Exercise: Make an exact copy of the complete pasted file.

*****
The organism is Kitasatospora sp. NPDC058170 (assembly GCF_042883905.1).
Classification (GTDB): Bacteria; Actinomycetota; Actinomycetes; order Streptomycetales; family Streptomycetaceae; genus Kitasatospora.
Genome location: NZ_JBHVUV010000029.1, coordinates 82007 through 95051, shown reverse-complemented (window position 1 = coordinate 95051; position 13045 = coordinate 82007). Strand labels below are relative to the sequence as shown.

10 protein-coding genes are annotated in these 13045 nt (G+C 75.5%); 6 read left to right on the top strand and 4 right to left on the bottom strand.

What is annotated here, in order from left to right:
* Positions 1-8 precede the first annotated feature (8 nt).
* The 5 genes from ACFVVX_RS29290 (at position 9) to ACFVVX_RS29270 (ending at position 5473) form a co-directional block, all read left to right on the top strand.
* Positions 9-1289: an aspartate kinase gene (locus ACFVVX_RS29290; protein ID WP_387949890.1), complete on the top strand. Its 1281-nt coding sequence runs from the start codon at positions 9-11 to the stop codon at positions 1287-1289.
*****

The organism is Kitasatospora sp. NPDC058170 (assembly GCF_042883905.1).
Classification (GTDB): Bacteria; Actinomycetota; Actinomycetes; order Streptomycetales; family Streptomycetaceae; genus Kitasatospora.
Genome location: NZ_JBHVUV010000029.1, coordinates 82007 through 95051, shown reverse-complemented (window position 1 = coordinate 95051; position 13045 = coordinate 82007). Strand labels below are relative to the sequence as shown.

10 protein-coding genes are annotated in these 13045 nt (G+C 75.5%); 6 read left to right on the top strand and 4 right to left on the bottom strand.

What is annotated here, in order from left to right:
* Positions 1-8 precede the first annotated feature (8 nt).
* The 5 genes from ACFVVX_RS29290 (at position 9) to ACFVVX_RS29270 (ending at position 5473) form a co-directional block, all read left to right on the top strand.
* Positions 9-1289: an aspartate kinase gene (locus ACFVVX_RS29290; protein ID WP_387949890.1), complete on the top strand. Its 1281-nt coding sequence runs from the start codon at positions 9-11 to the stop codon at positions 1287-1289.